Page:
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Old St. Andrew’s Parish Church leaves Episcopal Church

“This is very much a transitional time in the history of our church,” said Father Marshall Huey.“This is very much a transitional time in the history of our church,” said Father Marshall Huey.

March 25, 2013
by Hannah Dockery, Staff Writer

In a historic vote on Sunday, February 24, Old. St. Andrew’s Parish Church elected to part ways with the Episcopal Church and formerly amend their church constitution to align with the Diocese of South Carolina.

St. Andrews was first established in 1706, making it the oldest church south of Virginia. In the early days, the church operated as a parish of the Church of England. In the wake of the American Revolution, the Diocese of South Carolina formed in 1785. In 1789, the Diocese participated in forming the Protestant Episcopal Church in the United States, operating as one facet of the American branch of Anglicanism.

Though the history between the Episcopal Church and the Diocese of South Carolina dates back hundreds of years, the two entities have been on a rocky road for quite some time.

The heart of the issue boils down to the decision of the Episcopal Church to ordain homosexual clergy and bless same-sex marriages.

In 2003, controversy ignited within the Episcopal Church upon the General Convention election of Gene Robinson, an openly gay priest, as bishop by the New Hampshire Diocese. “For those with traditional views of the Scripture, this was extremely upsetting and shocking,” explains Father Marshall Huey, of Old St. Andrews. At the next gathering of the General Convention three years later, Katharine Schori was elected to serve as Presiding Bishop. Known for her progressive and liberal views towards issues of homosexuality, the Episcopalian community erupted on a national scale due to Schori’s controversial statements about Jesus in TIME Magazine. When asked, “Is belief in Jesus the only way to get to heaven?” the new Presiding Bishop responded, “We who practice the Christian tradition understand him as our vehicle to the divine. But for us to assume that God could not act in other ways is, I think, to put God in an awfully small box.” Huey explains that the statement limited Jesus’ role as God, and also undermined the importance of scriptural teaching.

Despite the uproar, Schori received no repercussions from the Church on behalf of her statements. The aftermath created a fierce tension between traditionalists, and those with more liberal canonical interpretations. The circumstances were ripening for a split.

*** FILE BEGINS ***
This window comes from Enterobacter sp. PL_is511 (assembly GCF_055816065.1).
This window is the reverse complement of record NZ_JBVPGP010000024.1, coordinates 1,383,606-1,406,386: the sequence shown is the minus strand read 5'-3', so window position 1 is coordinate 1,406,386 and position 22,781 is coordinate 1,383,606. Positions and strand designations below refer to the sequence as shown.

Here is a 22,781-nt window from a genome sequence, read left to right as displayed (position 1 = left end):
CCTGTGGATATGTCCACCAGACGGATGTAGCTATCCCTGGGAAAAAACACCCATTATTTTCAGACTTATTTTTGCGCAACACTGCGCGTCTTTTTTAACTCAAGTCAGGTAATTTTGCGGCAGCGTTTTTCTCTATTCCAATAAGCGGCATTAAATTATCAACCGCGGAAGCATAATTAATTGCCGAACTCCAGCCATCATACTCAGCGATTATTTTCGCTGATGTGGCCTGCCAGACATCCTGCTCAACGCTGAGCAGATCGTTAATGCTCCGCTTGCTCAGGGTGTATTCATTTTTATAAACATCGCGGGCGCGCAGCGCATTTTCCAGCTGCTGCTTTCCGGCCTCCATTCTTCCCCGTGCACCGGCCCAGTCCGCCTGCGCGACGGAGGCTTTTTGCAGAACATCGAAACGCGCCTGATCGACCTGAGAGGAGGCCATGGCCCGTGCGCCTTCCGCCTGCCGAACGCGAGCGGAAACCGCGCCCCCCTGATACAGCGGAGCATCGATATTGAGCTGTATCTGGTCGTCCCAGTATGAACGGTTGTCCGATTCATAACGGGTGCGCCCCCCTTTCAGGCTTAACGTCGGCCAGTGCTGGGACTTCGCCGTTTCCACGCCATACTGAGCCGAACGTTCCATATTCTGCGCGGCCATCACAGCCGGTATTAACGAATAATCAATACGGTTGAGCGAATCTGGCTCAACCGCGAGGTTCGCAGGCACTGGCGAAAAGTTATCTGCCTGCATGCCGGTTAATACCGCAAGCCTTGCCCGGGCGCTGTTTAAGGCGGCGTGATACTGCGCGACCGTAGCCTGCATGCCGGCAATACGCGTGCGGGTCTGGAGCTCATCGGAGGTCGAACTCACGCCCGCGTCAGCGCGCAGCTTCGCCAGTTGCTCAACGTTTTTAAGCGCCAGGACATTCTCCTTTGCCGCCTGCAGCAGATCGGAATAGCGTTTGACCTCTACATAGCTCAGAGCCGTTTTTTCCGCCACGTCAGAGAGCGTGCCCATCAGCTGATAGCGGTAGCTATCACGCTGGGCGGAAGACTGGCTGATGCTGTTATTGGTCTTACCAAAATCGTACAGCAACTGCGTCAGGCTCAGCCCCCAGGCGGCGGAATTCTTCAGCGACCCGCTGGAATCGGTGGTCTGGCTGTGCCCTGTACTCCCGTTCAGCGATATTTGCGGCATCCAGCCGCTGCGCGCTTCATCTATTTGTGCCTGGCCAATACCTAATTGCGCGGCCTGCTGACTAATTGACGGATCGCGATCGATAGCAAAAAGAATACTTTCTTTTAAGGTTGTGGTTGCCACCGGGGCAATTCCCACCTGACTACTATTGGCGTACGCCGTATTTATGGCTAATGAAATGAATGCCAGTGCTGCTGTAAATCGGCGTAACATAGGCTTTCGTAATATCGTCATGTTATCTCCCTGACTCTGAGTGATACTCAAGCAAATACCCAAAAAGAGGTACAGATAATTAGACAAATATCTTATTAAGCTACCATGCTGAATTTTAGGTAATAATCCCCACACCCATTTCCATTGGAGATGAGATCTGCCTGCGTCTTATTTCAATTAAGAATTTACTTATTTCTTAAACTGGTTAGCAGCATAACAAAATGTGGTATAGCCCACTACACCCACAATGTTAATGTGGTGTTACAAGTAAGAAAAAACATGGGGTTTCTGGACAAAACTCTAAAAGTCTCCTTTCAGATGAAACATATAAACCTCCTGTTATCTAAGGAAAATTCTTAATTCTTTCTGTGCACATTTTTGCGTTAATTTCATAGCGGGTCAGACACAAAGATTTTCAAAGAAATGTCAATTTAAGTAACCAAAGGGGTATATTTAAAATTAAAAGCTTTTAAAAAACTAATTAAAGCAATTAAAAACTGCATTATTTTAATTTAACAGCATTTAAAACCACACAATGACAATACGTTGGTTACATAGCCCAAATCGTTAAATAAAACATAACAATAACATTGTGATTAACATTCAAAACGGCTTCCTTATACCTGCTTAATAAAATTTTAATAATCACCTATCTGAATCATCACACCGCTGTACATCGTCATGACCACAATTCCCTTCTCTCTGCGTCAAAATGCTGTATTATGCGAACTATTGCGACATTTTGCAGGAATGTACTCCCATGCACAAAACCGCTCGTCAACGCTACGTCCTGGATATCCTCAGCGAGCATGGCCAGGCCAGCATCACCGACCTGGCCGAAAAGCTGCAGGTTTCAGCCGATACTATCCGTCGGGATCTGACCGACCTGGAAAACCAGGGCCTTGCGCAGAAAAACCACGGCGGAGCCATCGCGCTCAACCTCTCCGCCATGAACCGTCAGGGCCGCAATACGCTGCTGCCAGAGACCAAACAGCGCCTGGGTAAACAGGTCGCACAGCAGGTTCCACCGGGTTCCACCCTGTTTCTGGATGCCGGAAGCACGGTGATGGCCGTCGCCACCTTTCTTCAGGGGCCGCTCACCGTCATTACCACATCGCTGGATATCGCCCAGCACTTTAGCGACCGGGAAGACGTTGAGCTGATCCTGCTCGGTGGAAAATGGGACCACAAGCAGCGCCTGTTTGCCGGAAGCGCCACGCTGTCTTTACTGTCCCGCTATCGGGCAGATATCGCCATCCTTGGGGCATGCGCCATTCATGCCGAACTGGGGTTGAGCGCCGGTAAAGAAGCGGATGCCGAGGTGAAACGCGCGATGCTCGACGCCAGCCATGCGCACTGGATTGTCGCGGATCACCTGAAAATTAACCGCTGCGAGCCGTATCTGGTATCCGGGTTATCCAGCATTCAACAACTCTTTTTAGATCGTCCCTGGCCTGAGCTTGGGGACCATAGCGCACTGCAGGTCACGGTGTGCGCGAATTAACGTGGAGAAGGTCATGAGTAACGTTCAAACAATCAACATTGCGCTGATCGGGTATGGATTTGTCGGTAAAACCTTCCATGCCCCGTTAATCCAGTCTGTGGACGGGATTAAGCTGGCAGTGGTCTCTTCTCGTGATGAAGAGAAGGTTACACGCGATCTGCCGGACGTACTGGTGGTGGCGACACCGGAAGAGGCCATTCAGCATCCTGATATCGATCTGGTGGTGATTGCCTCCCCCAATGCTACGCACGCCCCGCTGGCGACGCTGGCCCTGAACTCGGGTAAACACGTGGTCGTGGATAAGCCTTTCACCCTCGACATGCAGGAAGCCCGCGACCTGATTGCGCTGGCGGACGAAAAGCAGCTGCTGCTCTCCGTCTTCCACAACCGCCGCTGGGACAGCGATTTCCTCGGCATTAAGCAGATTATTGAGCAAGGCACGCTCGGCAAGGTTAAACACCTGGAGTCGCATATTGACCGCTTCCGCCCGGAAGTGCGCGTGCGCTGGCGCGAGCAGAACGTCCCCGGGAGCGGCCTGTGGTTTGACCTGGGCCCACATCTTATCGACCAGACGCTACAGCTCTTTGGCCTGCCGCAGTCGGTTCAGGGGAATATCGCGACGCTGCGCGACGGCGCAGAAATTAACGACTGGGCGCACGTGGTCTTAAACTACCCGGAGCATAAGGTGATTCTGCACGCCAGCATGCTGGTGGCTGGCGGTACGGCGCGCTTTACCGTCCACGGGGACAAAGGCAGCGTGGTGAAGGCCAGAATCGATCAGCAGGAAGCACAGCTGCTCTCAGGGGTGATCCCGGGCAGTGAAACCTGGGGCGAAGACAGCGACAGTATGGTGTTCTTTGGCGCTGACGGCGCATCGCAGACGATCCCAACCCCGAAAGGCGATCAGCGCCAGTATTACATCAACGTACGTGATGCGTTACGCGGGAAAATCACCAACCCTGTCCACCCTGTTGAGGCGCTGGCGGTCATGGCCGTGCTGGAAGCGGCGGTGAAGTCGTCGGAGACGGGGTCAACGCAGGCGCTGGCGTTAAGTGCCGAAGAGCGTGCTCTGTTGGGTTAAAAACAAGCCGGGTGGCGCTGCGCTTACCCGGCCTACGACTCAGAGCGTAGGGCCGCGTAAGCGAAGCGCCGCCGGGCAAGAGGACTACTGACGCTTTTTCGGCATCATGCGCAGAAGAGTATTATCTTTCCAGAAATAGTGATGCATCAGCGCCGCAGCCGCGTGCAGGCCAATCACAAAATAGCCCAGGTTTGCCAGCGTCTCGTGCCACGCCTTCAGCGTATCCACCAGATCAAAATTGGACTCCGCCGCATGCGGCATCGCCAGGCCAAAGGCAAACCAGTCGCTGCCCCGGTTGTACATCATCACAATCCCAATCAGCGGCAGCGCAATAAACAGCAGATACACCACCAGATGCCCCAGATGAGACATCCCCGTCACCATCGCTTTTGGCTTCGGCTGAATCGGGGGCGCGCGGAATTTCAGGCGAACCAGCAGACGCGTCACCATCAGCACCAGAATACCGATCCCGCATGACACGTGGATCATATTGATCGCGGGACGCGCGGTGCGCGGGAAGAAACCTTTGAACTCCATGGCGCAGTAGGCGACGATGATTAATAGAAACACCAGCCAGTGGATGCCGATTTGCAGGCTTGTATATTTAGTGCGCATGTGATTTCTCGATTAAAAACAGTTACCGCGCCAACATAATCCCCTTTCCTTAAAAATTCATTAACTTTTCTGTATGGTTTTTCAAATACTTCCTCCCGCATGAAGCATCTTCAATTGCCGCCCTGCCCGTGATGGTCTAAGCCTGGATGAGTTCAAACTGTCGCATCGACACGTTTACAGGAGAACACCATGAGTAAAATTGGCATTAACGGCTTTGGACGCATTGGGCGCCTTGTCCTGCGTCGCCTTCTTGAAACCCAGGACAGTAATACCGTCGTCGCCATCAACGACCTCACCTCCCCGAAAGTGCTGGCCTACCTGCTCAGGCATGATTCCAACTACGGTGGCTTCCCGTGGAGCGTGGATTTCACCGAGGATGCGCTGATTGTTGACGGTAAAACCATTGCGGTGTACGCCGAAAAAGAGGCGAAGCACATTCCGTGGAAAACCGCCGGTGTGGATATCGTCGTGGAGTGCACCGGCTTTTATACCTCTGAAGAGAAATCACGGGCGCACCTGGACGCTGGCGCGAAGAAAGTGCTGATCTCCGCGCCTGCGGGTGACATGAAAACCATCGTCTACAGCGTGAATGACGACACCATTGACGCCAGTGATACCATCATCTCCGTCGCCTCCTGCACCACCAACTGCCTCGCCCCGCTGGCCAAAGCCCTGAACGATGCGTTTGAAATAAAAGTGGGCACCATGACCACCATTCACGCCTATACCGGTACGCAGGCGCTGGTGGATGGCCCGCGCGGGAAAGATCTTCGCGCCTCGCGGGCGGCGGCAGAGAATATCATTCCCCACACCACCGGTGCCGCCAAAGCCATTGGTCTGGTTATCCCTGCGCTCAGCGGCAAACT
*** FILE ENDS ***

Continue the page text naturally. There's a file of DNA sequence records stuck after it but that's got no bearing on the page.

In July of last year, the General Convention met and elected to bless same-sex marriages. By November 2012, the Diocese of SC formally disaffiliated from the Episcopal Church.

Local churches were then forced to make a decision: they must choose a side by aligning with either the Episcopal Church or the Diocese of SC. “Would I have gone out on my own to split from the Episcopal Church? No. But we didn’t have a choice. We had to make a decision,” explains Huey. “This is very much a transitional time in the history of our church.”

As one of the last local churches to vote on the decision, St. Andrews began a six-week session in January to discuss the importance decision that had to be made. “We intentionally waited until last minute to vote on this. We wanted to make sure that everyone was informed, and knew the seriousness of the choice we had to make,” says Huey. Formerly Episcopalian churches in the area set the precedent; Church of the Good Shepherd, Holy Trinity, and St. Johns all voted to align with the Diocese.

Before voting, Huey addressed his congregation in the form of a nine-page letter stating his personal beliefs on the issue. Siting four major reasons – theological, canonical, historical, and practical – the Reverend explained that he believed his church should disassociate from the Episcopal Church. “There are no winners in this decision, but we know that Christ wone the ultimate battle for us, and I hold to that truth above all else,” he writes.

“It was an extremely difficult and painful decision,” says Huey. “It’s been heartbreaking.”

On February 24, St. Andrews elected in a vote 285-64 to leave the Episcopal Church.

As a result of the decision, several members in the congregation who wanted to remain affiliated with the Episcopalian tradition left Old St. Andrews. Huey’s close friend and former assistant Jean McGraw left in order to establish the “West Ashley Episcopalians.” McGraw and other Episcopalians met in her home for services the first time last Sunday. “There are no hard feelings. I still love Jean dearly,” Huey says. “It is so, so sad but those that have left leave with my blessing. And I will pray for them as I always have.”

As for the future of Old St. Andrews, and other formerly Episcopalian churches in the area, Huey hopes that the transition will soon settle in.

“Our message has always been one of love, and not exclusion. We are going to hold fast to the Gospel, and we will weather this storm.”

One Comment

  1. I so appreciate your honesty and integrity on these issues.

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